After suffering stunning defeats across the board in 2008, equity fund portfolio managers are showing their mettle and proving their worth so far this year, with the average actively managed fund beating the S&P 500 by 4.85 percentage points, The Boston Globe reports.

The average equity fund rose 15.82% through July, whereas the S&P 500 returned 10.97% over the same period.

As The Globe put it, “living breathing fund managers take a lot of guff as inefficient and unpredictable competitors of unmanned investment vehicles that track market indexes with the cool assistance of computers. But actively managed stock funds are the big winners so far this year.”

In fact, the margin is the widest since 1978. Since 1926, equity funds have only exceeded the January through July 4.85% run a total of three times.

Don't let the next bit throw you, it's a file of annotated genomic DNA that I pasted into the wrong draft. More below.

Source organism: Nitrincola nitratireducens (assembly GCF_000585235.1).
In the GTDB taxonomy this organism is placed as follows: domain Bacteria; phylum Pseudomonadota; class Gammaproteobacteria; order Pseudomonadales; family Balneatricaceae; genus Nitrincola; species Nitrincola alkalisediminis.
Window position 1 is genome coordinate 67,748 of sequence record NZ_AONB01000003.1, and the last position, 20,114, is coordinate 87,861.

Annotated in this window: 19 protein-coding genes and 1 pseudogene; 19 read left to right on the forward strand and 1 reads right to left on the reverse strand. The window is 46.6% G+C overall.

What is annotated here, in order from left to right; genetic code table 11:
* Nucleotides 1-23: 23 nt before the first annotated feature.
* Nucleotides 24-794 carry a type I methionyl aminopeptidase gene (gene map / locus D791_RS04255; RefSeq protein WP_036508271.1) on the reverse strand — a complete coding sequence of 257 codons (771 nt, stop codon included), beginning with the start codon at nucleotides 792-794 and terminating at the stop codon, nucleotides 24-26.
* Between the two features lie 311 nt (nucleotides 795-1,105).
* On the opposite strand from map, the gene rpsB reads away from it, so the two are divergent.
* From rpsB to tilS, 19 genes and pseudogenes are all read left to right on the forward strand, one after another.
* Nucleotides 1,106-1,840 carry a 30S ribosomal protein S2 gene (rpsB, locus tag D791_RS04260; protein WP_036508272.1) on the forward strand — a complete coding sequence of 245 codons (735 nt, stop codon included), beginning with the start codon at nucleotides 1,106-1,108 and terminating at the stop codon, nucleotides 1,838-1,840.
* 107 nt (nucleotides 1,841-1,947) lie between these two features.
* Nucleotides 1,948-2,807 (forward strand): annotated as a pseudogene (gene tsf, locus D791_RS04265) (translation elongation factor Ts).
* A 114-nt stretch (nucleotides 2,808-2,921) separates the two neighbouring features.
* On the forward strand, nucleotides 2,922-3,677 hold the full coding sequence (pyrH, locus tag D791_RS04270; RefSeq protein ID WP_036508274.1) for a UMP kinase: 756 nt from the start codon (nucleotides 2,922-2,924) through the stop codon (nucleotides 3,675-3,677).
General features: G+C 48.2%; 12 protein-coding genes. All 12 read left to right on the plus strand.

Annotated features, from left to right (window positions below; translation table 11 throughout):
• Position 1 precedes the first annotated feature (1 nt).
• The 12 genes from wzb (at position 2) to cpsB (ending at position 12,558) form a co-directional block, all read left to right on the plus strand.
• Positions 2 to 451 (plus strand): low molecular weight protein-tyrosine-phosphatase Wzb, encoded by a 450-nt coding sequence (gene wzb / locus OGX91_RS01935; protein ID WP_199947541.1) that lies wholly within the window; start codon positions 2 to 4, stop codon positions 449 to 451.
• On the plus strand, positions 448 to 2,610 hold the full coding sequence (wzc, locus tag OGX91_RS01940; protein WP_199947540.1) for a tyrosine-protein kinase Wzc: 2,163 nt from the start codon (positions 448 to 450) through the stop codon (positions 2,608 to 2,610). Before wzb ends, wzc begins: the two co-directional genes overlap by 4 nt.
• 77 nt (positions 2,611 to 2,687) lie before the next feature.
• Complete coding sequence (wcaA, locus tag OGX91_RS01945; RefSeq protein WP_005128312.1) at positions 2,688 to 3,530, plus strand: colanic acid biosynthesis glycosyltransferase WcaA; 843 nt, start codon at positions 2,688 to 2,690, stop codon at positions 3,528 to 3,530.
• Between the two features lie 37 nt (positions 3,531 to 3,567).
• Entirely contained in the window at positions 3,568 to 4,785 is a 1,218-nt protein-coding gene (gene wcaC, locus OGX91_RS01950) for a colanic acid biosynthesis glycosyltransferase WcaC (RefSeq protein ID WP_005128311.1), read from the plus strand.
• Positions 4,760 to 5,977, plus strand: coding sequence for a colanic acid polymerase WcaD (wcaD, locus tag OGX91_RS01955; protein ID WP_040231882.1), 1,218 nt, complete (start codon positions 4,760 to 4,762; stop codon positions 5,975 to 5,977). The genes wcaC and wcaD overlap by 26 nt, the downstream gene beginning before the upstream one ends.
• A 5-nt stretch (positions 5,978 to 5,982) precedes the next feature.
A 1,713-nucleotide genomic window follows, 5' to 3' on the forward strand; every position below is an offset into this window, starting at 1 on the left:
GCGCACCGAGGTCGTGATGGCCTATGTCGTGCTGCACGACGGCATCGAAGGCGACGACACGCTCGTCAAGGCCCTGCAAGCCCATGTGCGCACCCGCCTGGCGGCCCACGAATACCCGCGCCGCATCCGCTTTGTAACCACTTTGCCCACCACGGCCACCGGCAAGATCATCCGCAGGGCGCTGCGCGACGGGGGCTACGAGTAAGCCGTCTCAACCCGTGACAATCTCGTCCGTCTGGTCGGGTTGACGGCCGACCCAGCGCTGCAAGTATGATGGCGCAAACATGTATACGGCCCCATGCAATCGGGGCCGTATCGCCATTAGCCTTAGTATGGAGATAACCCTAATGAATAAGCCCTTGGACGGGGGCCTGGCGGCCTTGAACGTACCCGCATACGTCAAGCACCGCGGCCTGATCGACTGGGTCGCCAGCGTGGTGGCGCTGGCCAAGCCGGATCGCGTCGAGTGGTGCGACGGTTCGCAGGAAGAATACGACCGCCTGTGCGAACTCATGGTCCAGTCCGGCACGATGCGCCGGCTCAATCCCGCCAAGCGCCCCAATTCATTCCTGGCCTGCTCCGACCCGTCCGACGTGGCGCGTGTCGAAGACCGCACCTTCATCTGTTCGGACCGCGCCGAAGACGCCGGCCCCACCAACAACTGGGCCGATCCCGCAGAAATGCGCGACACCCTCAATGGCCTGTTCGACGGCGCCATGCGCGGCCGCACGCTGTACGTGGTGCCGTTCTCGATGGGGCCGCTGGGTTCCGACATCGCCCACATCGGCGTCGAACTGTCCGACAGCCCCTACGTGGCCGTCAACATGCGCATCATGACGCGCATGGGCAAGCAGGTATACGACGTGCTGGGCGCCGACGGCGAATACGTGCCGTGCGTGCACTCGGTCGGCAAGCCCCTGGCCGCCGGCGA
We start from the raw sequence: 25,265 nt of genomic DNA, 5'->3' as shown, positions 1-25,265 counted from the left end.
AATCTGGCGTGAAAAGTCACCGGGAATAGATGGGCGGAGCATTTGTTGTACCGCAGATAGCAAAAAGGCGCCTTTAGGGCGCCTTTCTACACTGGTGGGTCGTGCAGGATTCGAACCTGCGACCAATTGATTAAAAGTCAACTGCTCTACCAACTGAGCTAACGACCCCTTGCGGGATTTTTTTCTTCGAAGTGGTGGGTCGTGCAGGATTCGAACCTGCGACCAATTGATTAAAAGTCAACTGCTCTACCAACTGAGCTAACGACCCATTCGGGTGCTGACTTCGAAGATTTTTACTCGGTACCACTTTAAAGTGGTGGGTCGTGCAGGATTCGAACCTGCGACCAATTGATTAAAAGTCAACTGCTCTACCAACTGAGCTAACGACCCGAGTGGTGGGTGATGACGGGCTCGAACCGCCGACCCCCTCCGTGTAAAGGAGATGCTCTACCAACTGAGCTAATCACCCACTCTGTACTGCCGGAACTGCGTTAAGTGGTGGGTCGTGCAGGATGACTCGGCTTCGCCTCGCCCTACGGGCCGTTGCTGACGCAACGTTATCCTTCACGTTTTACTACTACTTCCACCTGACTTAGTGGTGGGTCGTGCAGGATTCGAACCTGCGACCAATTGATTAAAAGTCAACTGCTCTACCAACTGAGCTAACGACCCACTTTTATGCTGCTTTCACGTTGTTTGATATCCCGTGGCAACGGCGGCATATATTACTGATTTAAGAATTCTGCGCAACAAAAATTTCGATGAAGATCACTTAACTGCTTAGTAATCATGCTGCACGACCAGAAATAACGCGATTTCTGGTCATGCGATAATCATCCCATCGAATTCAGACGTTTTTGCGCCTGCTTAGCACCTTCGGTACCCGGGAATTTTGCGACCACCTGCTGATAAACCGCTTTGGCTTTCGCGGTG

That is giving large fund houses reason to celebrate; nine of the 10 largest diversified stock funds at Fidelity are beating the index. Ten of the 14 domestic stock funds at MFS Investment Management are in that league, and all of the biggest stock funds at Putnam Investments are beating the market.

After the devastation the market took to investors’ portfolios—and confidence—in 2008, the returns could not come at a better time.

Analyzing how fund managers have been able to deliver such strong returns, it appears that it is due to the fact that so many various sectors are doing so well, including small-caps, mid-caps, technology, energy and finance.

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